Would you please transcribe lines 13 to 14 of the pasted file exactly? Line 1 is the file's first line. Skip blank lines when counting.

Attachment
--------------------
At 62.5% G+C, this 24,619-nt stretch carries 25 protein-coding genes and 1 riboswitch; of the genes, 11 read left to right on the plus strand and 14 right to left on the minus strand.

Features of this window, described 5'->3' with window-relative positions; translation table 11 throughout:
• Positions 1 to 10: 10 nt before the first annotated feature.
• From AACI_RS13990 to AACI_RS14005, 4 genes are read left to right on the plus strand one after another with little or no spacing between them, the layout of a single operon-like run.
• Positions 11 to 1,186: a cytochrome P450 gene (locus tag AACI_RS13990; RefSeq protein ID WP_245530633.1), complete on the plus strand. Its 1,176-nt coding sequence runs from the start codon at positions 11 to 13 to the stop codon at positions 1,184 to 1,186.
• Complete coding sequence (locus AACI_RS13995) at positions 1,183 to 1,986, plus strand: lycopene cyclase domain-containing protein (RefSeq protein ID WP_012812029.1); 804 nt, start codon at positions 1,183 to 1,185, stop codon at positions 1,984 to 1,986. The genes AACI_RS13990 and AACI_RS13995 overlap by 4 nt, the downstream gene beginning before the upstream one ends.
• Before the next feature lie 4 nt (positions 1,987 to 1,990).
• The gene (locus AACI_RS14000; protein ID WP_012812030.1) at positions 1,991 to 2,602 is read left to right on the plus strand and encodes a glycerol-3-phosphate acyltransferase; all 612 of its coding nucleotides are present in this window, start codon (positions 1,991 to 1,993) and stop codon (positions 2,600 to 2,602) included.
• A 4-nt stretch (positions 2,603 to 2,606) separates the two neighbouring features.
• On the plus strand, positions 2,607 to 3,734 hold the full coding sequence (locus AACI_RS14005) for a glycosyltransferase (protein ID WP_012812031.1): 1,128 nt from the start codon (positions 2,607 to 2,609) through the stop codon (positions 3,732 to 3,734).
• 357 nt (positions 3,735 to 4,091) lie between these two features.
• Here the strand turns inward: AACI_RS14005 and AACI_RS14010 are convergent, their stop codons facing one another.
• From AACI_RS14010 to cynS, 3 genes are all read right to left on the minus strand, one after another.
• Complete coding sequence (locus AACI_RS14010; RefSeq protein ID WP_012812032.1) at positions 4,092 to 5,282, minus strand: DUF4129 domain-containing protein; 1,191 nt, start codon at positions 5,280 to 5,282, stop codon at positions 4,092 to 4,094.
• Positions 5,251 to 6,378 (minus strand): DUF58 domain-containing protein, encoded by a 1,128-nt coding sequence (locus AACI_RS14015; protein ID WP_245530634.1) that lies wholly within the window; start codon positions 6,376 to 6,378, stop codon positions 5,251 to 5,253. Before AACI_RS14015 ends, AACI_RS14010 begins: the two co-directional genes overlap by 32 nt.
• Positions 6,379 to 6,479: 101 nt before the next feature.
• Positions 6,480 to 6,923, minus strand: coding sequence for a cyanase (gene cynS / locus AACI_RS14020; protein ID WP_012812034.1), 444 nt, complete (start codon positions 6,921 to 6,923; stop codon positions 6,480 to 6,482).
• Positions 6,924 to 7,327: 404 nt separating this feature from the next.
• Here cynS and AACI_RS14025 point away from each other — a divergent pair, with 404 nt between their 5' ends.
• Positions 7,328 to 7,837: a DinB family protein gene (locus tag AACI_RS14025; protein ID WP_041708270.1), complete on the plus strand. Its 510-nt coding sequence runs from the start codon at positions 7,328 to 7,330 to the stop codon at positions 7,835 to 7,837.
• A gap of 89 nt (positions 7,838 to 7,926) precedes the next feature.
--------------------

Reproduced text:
• From AACI_RS14010 to cynS, 3 genes are all read right to left on the minus strand, one after another.
• Complete coding sequence (locus AACI_RS14010; RefSeq protein ID WP_012812032.1) at positions 4,092 to 5,282, minus strand: DUF4129 domain-containing protein; 1,191 nt, start codon at positions 5,280 to 5,282, stop codon at positions 4,092 to 4,094.